August 13, 2021 | By Grant Huang, CPC, CPMA
With Americans having widespread access to effective vaccines, the COVID-19 pandemic is finally fading into the background for most practices, but the issue of compliance is once again rearing its multi-faceted head.
This time, after billions of dollars in federal spending as part of pandemic relief and to actively manage the country’s extremely high rate of infections last year, the government is cracking down on potential fraud, waste, and abuse. That means the HHS Office of Inspector General’s (OIG) Work Plan should once again be scrutinized carefully for early warning on federal audit targets. Not only is the OIG looking at its usual billing, coding, and medical necessity targets, the agency has also added several telehealth items to its hit list, as well as audits involving the disbursement of billions of dollars in federal aid to healthcare providers under the Coronavirus Aid, Relief, and Economic Security (CARES) Act.
It seems that with the crisis period of the pandemic apparently passed, program integrity – a charmingly bureaucratic phrase that covers all manner of federal audits and investigations – is once again a top priority for HHS and CMS. Remember that, midway through the Trump administration, the OIG began updating its audit targets, known as the OIG Work Plan, on a monthly rather than annual basis, which makes reviewing the Work Plan a regular task and not just a one-off exercise.
Here’s a list of top OIG targets that all auditors, compliance professionals, and practice managers should have on their radar (click each link to see the target on the OIG website):
- Audit of CARES Act Provider Relief Funds. This refers to the $178 billion in HHS stimulus monies disbursed over three phases to healthcare providers of all sizes, and in many cases without a specific application (under the first phase’s “general distribution” scheme). The OIG will be conducting audits to ensure that HHS did its job correctly in calculating payment amounts, as well as ensuring that providers that applied for funds met the specified requirements (submission of revenue information and supporting documentation).
- Audits of Medicare Part B Telehealth Services During the COVID-19 Public Health Emergency. You knew this was coming – the OIG will be doing a two-part series of audits of telehealth services billed to Medicare Part B. The first series of audits will look at services including evaluation and management (E/M), opioid use disorder, end-stage renal disease, and psychotherapy, to determine whether telehealth versions of these services met Medicare requirements. The second series of audits will examine virtual check-in services, remote patient monitoring, annual wellness visits, and more.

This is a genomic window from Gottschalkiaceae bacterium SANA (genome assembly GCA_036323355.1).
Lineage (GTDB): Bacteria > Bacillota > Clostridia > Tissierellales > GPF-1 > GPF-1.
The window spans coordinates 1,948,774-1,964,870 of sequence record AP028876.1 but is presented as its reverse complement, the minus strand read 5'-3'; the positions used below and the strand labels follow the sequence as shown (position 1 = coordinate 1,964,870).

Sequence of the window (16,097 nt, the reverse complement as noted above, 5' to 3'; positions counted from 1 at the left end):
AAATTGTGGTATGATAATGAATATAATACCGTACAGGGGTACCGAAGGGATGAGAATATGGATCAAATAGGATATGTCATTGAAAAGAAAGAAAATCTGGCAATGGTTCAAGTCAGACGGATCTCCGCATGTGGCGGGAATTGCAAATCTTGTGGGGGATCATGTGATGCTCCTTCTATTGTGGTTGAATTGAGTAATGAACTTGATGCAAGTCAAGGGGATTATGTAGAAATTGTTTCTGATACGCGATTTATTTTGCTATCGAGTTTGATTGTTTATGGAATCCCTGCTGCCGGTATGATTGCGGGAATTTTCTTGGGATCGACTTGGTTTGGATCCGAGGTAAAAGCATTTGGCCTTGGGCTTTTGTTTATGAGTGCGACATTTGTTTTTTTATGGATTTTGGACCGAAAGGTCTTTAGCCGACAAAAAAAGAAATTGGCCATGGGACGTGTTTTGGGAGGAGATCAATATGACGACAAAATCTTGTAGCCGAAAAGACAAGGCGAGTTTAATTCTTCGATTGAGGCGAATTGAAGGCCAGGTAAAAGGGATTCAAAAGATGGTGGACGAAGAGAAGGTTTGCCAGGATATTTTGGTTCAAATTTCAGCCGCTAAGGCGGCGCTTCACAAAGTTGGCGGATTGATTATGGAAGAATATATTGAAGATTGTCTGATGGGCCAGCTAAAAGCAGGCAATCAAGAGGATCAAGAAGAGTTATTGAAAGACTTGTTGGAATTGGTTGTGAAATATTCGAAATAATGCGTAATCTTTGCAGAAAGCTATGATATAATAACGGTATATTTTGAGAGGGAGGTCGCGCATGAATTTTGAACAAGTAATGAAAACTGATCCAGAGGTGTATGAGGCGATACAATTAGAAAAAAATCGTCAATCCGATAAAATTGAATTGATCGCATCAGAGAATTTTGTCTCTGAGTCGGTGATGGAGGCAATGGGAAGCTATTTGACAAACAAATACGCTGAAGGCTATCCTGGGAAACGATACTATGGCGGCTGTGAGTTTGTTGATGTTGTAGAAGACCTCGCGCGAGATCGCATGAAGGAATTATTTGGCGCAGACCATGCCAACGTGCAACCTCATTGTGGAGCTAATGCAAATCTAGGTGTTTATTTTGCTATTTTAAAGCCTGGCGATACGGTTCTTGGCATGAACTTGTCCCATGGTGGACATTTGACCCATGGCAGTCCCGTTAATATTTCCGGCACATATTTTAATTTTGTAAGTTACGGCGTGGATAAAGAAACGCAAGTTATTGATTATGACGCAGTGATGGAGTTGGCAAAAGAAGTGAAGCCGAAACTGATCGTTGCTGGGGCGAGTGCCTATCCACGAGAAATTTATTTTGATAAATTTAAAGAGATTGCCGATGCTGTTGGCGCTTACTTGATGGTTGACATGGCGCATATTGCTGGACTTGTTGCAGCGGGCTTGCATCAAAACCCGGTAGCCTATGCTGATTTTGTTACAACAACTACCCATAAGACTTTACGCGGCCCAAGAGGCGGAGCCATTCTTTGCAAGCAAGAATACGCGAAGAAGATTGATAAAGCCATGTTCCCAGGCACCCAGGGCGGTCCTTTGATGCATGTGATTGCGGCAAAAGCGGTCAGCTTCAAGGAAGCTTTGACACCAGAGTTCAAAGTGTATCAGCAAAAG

- Medicare Telehealth Services During the COVID-19 Pandemic. Program Integrity Risks. The explosion of utilization of telehealth services has prompted not one, but two OIG targets. This target involves an OIG review of both traditional Medicare (Part B) as well as Medicare Advantage (Part C) claims data in order to “identify program integrity risks associated with Medicare telehealth services during the pandemic.” The OIG will analyze providers’ billing of telehealth services to identify any patterns that could indicate fraud or abuse.
- Audits of Medicare Part B Laboratory Services During the COVID-19 Pandemic. The OIG will look at a drop in the billing of non-COVID related lab testing, as well as “aberrant billing” of COVID-19 tests during the pandemic.
- Audit of Medicare Payments for Inpatient Discharges Billed by Hospitals for Beneficiaries Diagnosed With COVID-19. The CARES Act directed HHS to boost weighting for DRGs by 20% for patients with a diagnosis of COVID-19 who are discharged during the federal public health emergency declaration. This cost expenditure to the government is prompting the OIG review, which will look at whether payments for such cases met existing program requirements.
- CMS Oversight of the Two-Midnight Rule for Inpatient Admissions. This target is not related to the pandemic nor particularly relevant to the past year in general but is an ongoing area of review for the OIG since CMS implemented the so-called “Two-Midnight Rule” in 2014. The rule states that hospital stays not expected to last at least two midnights should not be reimbursed under the Inpatient Prospective Payment system. The OIG will audit hospital inpatient claims to see whether any “inpatient claims with short lengths of stay were incorrectly billed as inpatient and should have been billed as outpatient or outpatient with observation.” The OIG also says as part of this target that it will again begin auditing short stay claims (it had stopped doing so in October 2013) and recommending overpayment collections where appropriate.